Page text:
One of the most common reasons for visits to the gynecologist is abnormal bleeding. Abnormal bleeding can cause significant stress, discomfort and disruption to a woman’s life. Approximately 10 million women are affected by this condition each year. The most common forms of abnormal bleeding are:

  • Bleeding or spotting that occurs between periods.
  • Menstrual cycle that is heavier and lasts longer than normal.
  • Bleeding during or after sex.
  • Bleeding that occurs around or after menopause.

The most common time that abnormal bleeding can occur is when a woman starts having her period (puberty) and near menopause when she stops having her period (perimenopause), but abnormal bleeding can occur at any time during a woman’s reproductive life. The most common reasons for abnormal bleeding fall into the following areas:

  • Pregnancy
  • Hormonal
  • Fibroids, polyps and cervical lesions
  • Cancer
  • Bleeding disorders
  • No known reason

Abnormal Bleeding During Pregnancy

If you are of reproductive age, one of the first things your doctor will ask about is the possibility of pregnancy, especially if you’re not using contraception. Many cases of bleeding may occur in early pregnancy, but bleeding can occur at any time during pregnancy and typically needs immediate evaluation.

Hormonal Causes of Abnormal Bleeding

The most common reason for hormonal abnormalities is typically related to a dysfunction of ovulation. Ovulation is the release of an egg from the ovary that typically occurs about two weeks before the start of your menstrual cycle. Abnormalities are most common during puberty and perimenopause. When entering puberty, the communication between the brain (hypothalamus and pituitary gland) and the ovaries can be immature and may lead to irregular periods/bleeding. The same is true during perimenopause. In this case, the signals to the ovary are intact, but because of the age-related effects in the ovary, it does not always release an egg in a timely fashion. Other reasons for a dysfunction in ovulation may be related to other hormones, such as thyroid disorders. Your provider may perform lab tests as part of this evaluation to check various hormones and, if your bleeding is significant, indications of anemia.

Abnormal Bleeding Caused by Fibroids, Polyps and Cervical Conditions

Anatomic or structural abnormalities of the reproductive tract are another very common reason for abnormal bleeding. Bleeding that falls into this category may arise from the cervix (where your doctor obtains a pap smear), the lining of the uterus (which is shed every month during your period), or the body of the uterus.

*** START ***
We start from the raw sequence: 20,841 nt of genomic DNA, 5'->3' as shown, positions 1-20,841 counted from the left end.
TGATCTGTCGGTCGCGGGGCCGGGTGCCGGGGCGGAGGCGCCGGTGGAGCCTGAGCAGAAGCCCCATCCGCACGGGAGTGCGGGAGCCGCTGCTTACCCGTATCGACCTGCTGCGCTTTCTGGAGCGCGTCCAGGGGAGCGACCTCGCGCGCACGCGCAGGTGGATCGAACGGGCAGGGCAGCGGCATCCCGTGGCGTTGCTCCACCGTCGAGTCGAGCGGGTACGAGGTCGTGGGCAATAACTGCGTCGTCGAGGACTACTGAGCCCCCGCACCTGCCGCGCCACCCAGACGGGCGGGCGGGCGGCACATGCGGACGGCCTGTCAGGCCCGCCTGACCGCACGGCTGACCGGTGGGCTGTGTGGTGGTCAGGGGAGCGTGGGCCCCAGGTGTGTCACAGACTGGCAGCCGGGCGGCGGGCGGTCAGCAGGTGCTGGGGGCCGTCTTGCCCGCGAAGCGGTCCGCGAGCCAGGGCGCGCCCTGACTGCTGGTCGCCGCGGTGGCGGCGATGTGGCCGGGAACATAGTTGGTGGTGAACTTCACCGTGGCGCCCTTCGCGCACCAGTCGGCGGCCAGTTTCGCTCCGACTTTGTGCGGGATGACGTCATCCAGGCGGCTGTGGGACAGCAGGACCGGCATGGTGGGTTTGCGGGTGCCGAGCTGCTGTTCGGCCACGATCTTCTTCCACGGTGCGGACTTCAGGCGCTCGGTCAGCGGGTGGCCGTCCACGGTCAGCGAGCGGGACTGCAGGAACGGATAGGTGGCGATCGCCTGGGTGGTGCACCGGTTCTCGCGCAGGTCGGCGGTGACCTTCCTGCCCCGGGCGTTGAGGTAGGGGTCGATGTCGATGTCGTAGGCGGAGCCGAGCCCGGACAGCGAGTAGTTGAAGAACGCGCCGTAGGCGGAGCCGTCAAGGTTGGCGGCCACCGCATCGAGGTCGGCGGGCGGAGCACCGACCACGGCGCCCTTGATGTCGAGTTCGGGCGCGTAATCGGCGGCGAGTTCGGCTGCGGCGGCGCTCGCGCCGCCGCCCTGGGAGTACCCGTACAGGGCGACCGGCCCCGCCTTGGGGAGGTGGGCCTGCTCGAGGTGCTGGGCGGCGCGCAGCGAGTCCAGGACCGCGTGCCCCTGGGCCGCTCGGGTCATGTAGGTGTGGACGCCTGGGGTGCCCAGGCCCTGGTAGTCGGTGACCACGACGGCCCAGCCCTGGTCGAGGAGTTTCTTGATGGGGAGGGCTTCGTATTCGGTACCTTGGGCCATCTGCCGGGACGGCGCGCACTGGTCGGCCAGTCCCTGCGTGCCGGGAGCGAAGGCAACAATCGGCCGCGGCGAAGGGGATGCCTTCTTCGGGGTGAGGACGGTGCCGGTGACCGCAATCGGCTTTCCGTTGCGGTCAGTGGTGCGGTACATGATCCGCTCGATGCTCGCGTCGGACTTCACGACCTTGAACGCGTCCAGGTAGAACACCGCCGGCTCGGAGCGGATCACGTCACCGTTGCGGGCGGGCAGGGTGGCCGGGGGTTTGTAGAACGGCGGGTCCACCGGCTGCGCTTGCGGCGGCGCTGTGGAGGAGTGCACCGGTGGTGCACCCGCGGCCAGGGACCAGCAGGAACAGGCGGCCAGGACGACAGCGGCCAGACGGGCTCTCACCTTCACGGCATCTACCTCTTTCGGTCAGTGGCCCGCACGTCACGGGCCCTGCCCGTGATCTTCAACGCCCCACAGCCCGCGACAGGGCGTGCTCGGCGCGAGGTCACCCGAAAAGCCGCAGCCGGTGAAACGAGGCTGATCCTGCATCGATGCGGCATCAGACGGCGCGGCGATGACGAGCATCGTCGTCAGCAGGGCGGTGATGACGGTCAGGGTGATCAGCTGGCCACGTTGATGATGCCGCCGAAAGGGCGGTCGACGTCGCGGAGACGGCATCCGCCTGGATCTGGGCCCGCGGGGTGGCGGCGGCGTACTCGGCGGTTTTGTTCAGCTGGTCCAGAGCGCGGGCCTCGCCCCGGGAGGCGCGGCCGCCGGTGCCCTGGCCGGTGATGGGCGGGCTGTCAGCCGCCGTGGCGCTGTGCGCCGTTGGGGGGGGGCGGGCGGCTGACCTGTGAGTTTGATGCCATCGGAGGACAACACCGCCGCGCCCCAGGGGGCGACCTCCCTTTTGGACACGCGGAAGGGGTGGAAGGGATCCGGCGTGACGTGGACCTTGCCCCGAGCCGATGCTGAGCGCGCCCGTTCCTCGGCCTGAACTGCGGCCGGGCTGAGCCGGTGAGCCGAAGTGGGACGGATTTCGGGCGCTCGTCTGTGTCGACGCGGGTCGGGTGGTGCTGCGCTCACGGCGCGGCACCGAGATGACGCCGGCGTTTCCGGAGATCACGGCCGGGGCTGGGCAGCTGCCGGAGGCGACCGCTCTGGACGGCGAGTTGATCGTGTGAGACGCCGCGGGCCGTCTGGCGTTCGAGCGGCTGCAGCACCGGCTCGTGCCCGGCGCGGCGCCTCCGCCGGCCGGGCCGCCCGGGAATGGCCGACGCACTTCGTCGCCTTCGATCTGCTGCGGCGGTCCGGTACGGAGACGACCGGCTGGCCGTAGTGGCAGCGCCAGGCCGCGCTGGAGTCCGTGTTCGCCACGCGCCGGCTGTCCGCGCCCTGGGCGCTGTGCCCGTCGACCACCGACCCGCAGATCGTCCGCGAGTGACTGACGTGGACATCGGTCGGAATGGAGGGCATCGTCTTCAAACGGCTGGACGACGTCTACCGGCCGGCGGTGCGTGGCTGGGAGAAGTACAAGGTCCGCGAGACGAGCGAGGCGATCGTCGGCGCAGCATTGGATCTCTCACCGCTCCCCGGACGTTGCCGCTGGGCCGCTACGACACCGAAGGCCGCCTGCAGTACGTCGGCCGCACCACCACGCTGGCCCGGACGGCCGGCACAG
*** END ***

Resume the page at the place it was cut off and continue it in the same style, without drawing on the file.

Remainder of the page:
Conditions, such as fibroids, polyps and conditions of the cervix should all be evaluated. Fibroid tumors are benign tumors that can be common culprits in abnormal bleeding. Fibroids typically arise from the uterus and are composed of muscular tissue. Fibroids may also cause pain, pelvic pressure, urinary frequency or constipation and infertility. Polyps can also cause abnormal bleeding and may be found on the cervix or inside the uterus.

A pelvic exam and ultrasound can detect most anatomic abnormalities. If the inside of the uterus needs to be further evaluated, your doctor may also recommend a saline infusion ultrasound (SIS) or hysteroscopy. SIS involves putting a small amount of saline (water) into the uterine cavity while performing an ultrasound to better define the endometrial cavity. This can help locate small polyps or fibroids that may be impacting your bleeding and/or infertility. A hysteroscopy involves inserting a small camera into the uterus for the same purpose. Both of these procedures are easily accomplished in our offices.

Abnormal Bleeding May Be a Sign of Cancer

Uterine cancer may be discovered as a result of abnormal bleeding. This is most common after menopause or during perimenopause. Your doctor typically evaluates this by performing an endometrial biopsy, which is a test that samples the lining of the uterus. This is performed at an office visit. Certain risk factors, such as age, obesity, diabetes or chronic problems with ovulation may increase your risk of uterine cancer.

Bleeding Disorders and Medications

Bleeding disorders or certain medications may contribute to abnormal menstrual bleeding. If you have a history of easy bruising, bleeding from your gums when brushing your teeth or bleeding excessively from a small cut, you should discuss this with your doctor. Be sure to mention if you are taking blood thinners for a medical condition, as sometimes this will cause heavy periods or bleeding mid-cycle during ovulation. Other medications that may cause abnormal bleeding are hormonal birth control methods and hormone replacement therapies.

Abnormal Bleeding For No Apparent Reason

After the above conditions have been investigated, your doctor may find that all appears normal. This is actually a common occurrence, but rest assured there are still many medical and surgical options available to you to address abnormal bleeding.

Treatment Options

Treatment options for abnormal bleeding can be broken down into medical management and surgical options. Medical options may include birth control pills, progestin medication, hormonal IUD, non-steroidal anti-inflammatory agents or adjustment to current medications. Surgical options may include treatment for cervical lesions, polyps or fibroids.

For more details on treatment options, please refer to my other articles in the Wellness Journal, which you can find by clicking my name below. If you are interested in a consultation, please contact our office to schedule an appointment.